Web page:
Blue Bell Ice Cream is voluntarily recalling some Rocky Road ice cream pints as they have been mistakenly filled with a Cookies ‘n Cream flavor, posing potential allergy issues.

The said lids of the affected products from the Brenham, Texas-based creamery say “Cookies ‘n Cream” even while the containers themselves show a Rocky Road label. The affected pints contain Cookies ‘n Cream ice cream.

These pints can be identified via a code located on the bottom that reads 022918576. These were distributed in retail outlets — including supermarkets, convenience stores and food service entities — throughout Texas and Louisiana.

The affected ice cream stocks contain undeclared soy and wheat, which serve as common allergens.

“[This] may present a serious or life-threatening allergic reaction risk to people who have an allergy or severe sensitivity to soy or wheat,” Blue Bell said in its recall announcement, although adding that no illness has been reported yet.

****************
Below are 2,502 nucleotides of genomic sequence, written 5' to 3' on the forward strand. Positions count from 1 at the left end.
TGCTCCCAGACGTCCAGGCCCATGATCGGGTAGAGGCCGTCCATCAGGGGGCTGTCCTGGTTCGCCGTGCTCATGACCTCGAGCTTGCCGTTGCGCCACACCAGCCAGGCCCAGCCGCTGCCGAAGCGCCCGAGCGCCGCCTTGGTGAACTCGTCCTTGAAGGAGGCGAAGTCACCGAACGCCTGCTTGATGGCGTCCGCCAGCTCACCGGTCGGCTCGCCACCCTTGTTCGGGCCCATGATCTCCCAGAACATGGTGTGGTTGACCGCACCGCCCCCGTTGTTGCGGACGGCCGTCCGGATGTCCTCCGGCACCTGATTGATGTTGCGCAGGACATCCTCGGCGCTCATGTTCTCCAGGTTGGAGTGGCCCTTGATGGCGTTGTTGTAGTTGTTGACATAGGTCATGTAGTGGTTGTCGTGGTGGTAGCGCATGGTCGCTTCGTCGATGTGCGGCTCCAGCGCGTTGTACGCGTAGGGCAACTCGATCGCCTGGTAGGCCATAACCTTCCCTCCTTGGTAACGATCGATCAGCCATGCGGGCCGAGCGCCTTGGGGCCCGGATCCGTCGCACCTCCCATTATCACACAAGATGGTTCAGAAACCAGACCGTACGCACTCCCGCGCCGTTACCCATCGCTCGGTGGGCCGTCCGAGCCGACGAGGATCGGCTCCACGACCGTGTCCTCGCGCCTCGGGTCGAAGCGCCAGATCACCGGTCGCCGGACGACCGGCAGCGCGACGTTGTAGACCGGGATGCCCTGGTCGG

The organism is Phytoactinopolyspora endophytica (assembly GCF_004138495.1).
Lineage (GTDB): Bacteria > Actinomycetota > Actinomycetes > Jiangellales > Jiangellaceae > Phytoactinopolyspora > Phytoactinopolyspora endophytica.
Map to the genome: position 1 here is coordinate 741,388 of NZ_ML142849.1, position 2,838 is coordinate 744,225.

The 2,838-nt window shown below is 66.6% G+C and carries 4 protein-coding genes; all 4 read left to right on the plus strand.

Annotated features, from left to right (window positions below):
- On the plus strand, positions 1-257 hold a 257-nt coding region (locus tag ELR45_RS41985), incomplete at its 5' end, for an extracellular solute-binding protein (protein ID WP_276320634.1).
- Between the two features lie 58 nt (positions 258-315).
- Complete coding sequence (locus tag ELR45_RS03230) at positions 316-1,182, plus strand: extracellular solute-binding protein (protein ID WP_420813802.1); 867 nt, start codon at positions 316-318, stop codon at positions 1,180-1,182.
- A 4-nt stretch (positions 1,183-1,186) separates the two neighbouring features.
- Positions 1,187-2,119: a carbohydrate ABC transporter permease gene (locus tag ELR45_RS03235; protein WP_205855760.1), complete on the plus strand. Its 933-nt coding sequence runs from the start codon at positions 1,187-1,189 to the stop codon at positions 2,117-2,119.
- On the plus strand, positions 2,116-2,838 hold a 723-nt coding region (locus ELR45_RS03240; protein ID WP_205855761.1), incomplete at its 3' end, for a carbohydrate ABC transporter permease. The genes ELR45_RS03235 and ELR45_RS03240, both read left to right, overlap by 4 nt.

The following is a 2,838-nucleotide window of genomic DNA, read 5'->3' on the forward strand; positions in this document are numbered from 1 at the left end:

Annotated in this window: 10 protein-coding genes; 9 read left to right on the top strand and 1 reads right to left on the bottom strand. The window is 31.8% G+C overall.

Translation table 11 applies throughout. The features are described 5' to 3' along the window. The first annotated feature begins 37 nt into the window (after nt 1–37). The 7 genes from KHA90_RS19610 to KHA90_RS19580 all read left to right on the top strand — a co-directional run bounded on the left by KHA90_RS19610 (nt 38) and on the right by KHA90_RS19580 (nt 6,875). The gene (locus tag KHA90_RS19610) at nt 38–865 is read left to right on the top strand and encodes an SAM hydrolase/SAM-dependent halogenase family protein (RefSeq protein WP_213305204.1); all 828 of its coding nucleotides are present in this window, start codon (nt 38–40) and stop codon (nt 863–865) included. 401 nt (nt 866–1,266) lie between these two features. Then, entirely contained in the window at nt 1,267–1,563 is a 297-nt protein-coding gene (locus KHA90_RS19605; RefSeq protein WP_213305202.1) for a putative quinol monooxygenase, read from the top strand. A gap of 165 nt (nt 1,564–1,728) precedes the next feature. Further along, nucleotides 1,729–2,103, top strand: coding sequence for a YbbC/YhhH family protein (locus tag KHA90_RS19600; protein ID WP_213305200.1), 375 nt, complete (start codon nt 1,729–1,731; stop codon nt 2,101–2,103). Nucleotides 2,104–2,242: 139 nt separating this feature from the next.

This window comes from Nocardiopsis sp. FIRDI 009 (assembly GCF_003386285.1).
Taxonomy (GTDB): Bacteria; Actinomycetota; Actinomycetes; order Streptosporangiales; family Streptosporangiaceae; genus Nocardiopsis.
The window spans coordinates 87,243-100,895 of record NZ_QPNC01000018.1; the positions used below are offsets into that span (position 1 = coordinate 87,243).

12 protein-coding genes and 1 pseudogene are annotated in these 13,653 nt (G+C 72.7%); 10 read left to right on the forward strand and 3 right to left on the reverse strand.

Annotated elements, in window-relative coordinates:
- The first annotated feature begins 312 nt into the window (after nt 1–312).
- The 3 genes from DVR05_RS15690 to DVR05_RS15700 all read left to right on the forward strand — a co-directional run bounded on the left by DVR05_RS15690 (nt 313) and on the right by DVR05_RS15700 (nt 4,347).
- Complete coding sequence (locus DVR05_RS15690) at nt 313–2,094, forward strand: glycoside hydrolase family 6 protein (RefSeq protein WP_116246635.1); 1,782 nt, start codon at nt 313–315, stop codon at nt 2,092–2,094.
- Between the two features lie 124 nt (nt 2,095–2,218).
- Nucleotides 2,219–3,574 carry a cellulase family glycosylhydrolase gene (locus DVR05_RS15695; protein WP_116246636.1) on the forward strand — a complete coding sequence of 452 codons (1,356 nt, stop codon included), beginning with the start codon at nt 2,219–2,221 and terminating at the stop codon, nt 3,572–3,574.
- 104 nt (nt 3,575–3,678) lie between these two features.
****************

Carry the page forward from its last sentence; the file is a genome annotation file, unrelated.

According to Blue Bell, an employee discovered the erroneous packaging while providing restocks to a retailer. There are no other safety or health concerns seen by the ice cream maker apart from the potential allergens.

Customers can return the product to the store where it was bought in exchange for a full refund.

In 2015, the company pulled all its products off the shelf and shut down its factories due to a listeria scare. It was linked to 10 documented listeriosis cases among customers, with three people dying from complications.

In April 2015, Blue Bell recalled some 8 million ice cream gallons, stopping production amid being the overall number three ice cream brand in the U.S. It returned to stores with a limited presence in August 2015, but was barred from distribution until safety testing was conducted.

Listeriosis is caused by the germ listeria, which can reproduce in cold temperatures such as in refrigerators and food processing facilities. It can cause symptoms like diarrhea and fever in relatively healthy individuals, but could lead to a miscarriage or stillbirth in pregnant women.

Photo: Phillip Pessar | Flickr

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